The graphic novel is quite a bit different than the movie. They each stand on their own and are excellent in their own ways.

My $.02.

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1 minute ago, Danceswithoctopus said:

The graphic novel is quite a bit different than the movie. They each stand on their own and are excellent in their own ways.

My $.02.

Add my 2 cents to that.

But Alan Moore's work is notoriously difficult to adapt to the big screen. I found that even more true for Watchmen.

Rumour has it that he never liked any of the adaptions, but then, he's a very acquired taste and very English, too.

 

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7 hours ago, Grog said:

But Alan Moore's work is notoriously difficult to adapt to the big screen.

Difficult to adapt a comic book (sorry, "graphic novel") to the big screen?

Are you serious?

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3 hours ago, SloopJonB said:

What is that?

Are his ashes lying in state?

A perfectly folded American Flag presented to the family and the officer's ashes in an urn.  

And yes, his ashes have been given the rare honor to lie in state in the Capitol Rotunda.

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14 hours ago, SloopJonB said:

Difficult to adapt a comic book (sorry, "graphic novel") to the big screen?

Are you serious?

Well, not as hard as "Remembrances of Things Past" or "Finnegan's Wake", but hard!

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15 hours ago, SloopJonB said:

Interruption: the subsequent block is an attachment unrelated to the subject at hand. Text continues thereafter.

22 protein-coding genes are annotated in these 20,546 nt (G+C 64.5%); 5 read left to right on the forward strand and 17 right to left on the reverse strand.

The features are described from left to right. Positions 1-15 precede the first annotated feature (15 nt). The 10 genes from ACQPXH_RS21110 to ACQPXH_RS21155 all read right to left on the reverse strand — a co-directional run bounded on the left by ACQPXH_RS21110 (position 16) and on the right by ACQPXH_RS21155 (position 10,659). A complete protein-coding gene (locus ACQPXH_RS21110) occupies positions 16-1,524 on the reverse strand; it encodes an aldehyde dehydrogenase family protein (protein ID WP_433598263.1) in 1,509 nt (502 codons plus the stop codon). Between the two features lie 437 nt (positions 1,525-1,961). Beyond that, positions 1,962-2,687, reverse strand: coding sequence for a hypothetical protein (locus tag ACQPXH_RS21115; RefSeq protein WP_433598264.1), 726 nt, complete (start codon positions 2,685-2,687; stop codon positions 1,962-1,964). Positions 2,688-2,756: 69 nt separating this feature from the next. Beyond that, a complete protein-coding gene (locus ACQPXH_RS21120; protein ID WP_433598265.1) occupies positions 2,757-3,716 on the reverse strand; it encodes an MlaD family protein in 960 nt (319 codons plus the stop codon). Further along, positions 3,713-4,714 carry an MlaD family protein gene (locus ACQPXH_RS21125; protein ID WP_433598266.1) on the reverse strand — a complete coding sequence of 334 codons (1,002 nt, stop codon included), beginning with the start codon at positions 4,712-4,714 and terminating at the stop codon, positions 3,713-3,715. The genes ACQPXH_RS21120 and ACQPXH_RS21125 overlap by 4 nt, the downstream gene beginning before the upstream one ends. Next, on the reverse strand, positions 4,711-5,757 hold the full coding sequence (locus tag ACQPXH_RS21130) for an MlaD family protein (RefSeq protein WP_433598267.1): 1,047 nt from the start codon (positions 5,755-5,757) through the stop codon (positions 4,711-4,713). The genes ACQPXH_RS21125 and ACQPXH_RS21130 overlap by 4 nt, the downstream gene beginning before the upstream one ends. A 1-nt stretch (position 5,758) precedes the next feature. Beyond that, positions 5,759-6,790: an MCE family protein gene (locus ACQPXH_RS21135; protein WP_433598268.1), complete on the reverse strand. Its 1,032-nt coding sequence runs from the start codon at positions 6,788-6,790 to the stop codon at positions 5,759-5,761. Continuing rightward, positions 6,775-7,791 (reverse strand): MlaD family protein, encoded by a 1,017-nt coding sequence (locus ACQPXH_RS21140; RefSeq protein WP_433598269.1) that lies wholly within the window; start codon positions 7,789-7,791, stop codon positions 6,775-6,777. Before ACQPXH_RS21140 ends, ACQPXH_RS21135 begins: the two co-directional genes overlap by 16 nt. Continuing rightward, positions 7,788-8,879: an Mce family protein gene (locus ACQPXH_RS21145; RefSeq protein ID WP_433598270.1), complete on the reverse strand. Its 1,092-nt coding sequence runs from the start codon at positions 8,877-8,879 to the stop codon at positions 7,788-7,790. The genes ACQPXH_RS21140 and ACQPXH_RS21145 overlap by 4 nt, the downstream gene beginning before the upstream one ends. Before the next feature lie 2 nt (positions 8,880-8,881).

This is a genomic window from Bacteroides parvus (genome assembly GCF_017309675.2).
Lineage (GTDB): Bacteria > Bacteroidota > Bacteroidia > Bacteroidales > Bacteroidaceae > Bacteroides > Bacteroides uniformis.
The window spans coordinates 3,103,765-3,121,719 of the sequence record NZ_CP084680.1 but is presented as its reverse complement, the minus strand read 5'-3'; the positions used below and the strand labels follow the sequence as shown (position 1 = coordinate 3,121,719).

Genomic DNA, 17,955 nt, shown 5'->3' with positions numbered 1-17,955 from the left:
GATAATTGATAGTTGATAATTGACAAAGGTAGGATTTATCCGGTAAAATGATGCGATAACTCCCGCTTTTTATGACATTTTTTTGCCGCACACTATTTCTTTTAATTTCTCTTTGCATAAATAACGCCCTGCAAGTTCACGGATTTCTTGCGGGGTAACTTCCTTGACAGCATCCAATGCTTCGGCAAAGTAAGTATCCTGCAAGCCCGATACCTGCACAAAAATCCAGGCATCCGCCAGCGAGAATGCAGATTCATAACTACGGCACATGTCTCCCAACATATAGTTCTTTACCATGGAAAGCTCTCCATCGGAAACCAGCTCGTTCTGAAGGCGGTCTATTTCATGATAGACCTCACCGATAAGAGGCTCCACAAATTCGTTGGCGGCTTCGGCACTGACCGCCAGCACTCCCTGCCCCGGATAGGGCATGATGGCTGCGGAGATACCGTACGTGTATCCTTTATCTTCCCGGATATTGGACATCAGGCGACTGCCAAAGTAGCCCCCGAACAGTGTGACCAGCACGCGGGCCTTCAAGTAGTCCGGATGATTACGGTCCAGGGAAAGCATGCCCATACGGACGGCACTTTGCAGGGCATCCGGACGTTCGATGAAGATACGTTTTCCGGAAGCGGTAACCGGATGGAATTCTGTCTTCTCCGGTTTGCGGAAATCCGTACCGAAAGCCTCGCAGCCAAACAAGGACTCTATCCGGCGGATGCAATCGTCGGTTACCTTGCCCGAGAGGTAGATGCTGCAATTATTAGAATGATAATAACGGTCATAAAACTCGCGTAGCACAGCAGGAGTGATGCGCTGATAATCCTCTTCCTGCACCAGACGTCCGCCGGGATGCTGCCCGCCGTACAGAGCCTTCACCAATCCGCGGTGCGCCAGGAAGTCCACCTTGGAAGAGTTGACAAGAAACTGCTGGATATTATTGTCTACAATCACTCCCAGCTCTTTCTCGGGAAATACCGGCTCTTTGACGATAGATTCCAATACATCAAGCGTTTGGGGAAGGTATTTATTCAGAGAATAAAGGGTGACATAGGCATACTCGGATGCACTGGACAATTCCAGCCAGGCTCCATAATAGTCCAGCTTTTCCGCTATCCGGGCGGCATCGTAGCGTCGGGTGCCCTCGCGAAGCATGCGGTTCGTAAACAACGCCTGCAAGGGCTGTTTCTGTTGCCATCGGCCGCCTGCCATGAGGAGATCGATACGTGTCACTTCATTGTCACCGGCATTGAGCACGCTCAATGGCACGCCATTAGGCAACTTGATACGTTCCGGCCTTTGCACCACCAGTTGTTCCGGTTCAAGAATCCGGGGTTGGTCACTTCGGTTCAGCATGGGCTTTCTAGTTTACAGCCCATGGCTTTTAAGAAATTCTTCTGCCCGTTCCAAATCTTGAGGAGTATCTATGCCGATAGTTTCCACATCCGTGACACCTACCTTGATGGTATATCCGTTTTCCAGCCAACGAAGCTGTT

Difficult to adapt a comic book (sorry, "graphic novel") to the big screen?

Are you serious?

 

37 minutes ago, Left Shift said:

Well, not as hard as "Remembrances of Things Past" or "Finnegan's Wake", but hard!

Sloop, you might give the 'comic book' version a read before you scoff. It's not Richie Rich. (Or even the Fabulous Furry Freak Brothers. And how cool is that? I got the FFFBs in twice in less than a month!)

Just sayin'

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On 2/2/2021 at 1:21 PM, Steam Flyer said:

:lol:      I'd be surprised if more than three or four USAnians got this.

But it would be cool to have a holiday where you set off fireworks and get money from passersby. Maybe substitute an effigy of Buffalo Bikini Guy, with replica tatts, for poor Guy?

- DSK

Not all of us are total goobers...

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12 minutes ago, Raz'r said:

Not all of us are total goobers...

OK, sorry.

Partial goobers!

Actually I'm the numpty who had no idea there was a popular movie in which the Gunpowder Plot was important feature

- DSK

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2 hours ago, Left Shift said:

A perfectly folded American Flag presented to the family and the officer's ashes in an urn.  

And yes, his ashes have been given the rare honor to lie in state in the Capitol Rotunda.

I've never heard of that.

Has it happened before?